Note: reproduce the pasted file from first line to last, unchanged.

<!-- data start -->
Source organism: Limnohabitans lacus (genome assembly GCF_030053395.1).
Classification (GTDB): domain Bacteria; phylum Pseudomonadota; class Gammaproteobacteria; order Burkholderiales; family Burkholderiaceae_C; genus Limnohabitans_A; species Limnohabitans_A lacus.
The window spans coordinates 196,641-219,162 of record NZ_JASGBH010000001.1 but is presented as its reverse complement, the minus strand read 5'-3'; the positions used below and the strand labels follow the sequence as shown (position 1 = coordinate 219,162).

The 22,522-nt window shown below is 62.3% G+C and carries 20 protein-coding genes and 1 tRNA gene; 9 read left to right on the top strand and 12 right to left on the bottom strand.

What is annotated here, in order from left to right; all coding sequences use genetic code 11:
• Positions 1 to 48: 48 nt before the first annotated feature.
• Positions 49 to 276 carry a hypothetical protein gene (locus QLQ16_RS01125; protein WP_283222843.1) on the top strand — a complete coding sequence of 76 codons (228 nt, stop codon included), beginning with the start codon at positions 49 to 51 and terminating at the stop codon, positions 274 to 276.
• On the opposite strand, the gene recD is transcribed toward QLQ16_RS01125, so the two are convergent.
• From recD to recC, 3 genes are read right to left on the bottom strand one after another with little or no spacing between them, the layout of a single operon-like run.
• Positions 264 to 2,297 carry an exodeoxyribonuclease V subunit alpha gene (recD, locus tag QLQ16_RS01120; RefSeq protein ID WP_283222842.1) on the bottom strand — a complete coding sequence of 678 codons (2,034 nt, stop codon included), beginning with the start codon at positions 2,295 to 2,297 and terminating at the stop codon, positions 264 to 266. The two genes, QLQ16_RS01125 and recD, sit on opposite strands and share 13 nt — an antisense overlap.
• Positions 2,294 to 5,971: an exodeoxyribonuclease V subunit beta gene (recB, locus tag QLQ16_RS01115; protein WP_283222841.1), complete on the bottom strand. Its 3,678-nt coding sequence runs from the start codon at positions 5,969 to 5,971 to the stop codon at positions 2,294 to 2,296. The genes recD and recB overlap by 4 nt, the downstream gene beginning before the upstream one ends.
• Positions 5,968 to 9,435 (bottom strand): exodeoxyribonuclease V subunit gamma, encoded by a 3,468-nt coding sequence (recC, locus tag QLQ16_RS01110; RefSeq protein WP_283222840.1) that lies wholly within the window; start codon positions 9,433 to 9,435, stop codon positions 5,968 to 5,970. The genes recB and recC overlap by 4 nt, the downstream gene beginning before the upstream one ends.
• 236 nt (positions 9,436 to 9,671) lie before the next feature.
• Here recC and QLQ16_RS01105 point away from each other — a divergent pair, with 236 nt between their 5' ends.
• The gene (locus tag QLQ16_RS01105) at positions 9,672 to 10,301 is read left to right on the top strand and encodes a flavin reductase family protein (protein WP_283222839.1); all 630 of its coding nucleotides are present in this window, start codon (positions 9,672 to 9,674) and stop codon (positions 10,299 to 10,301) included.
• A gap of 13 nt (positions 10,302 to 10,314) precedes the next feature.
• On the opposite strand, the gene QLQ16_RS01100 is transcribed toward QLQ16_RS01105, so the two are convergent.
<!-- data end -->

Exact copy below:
Source organism: Limnohabitans lacus (genome assembly GCF_030053395.1).
Classification (GTDB): domain Bacteria; phylum Pseudomonadota; class Gammaproteobacteria; order Burkholderiales; family Burkholderiaceae_C; genus Limnohabitans_A; species Limnohabitans_A lacus.
The window spans coordinates 196,641-219,162 of record NZ_JASGBH010000001.1 but is presented as its reverse complement, the minus strand read 5'-3'; the positions used below and the strand labels follow the sequence as shown (position 1 = coordinate 219,162).

The 22,522-nt window shown below is 62.3% G+C and carries 20 protein-coding genes and 1 tRNA gene; 9 read left to right on the top strand and 12 right to left on the bottom strand.

What is annotated here, in order from left to right; all coding sequences use genetic code 11:
• Positions 1 to 48: 48 nt before the first annotated feature.
• Positions 49 to 276 carry a hypothetical protein gene (locus QLQ16_RS01125; protein WP_283222843.1) on the top strand — a complete coding sequence of 76 codons (228 nt, stop codon included), beginning with the start codon at positions 49 to 51 and terminating at the stop codon, positions 274 to 276.
• On the opposite strand, the gene recD is transcribed toward QLQ16_RS01125, so the two are convergent.
• From recD to recC, 3 genes are read right to left on the bottom strand one after another with little or no spacing between them, the layout of a single operon-like run.
• Positions 264 to 2,297 carry an exodeoxyribonuclease V subunit alpha gene (recD, locus tag QLQ16_RS01120; RefSeq protein ID WP_283222842.1) on the bottom strand — a complete coding sequence of 678 codons (2,034 nt, stop codon included), beginning with the start codon at positions 2,295 to 2,297 and terminating at the stop codon, positions 264 to 266. The two genes, QLQ16_RS01125 and recD, sit on opposite strands and share 13 nt — an antisense overlap.
• Positions 2,294 to 5,971: an exodeoxyribonuclease V subunit beta gene (recB, locus tag QLQ16_RS01115; protein WP_283222841.1), complete on the bottom strand. Its 3,678-nt coding sequence runs from the start codon at positions 5,969 to 5,971 to the stop codon at positions 2,294 to 2,296. The genes recD and recB overlap by 4 nt, the downstream gene beginning before the upstream one ends.
• Positions 5,968 to 9,435 (bottom strand): exodeoxyribonuclease V subunit gamma, encoded by a 3,468-nt coding sequence (recC, locus tag QLQ16_RS01110; RefSeq protein WP_283222840.1) that lies wholly within the window; start codon positions 9,433 to 9,435, stop codon positions 5,968 to 5,970. The genes recB and recC overlap by 4 nt, the downstream gene beginning before the upstream one ends.
• 236 nt (positions 9,436 to 9,671) lie before the next feature.
• Here recC and QLQ16_RS01105 point away from each other — a divergent pair, with 236 nt between their 5' ends.
• The gene (locus tag QLQ16_RS01105) at positions 9,672 to 10,301 is read left to right on the top strand and encodes a flavin reductase family protein (protein WP_283222839.1); all 630 of its coding nucleotides are present in this window, start codon (positions 9,672 to 9,674) and stop codon (positions 10,299 to 10,301) included.
• A gap of 13 nt (positions 10,302 to 10,314) precedes the next feature.
• On the opposite strand, the gene QLQ16_RS01100 is transcribed toward QLQ16_RS01105, so the two are convergent.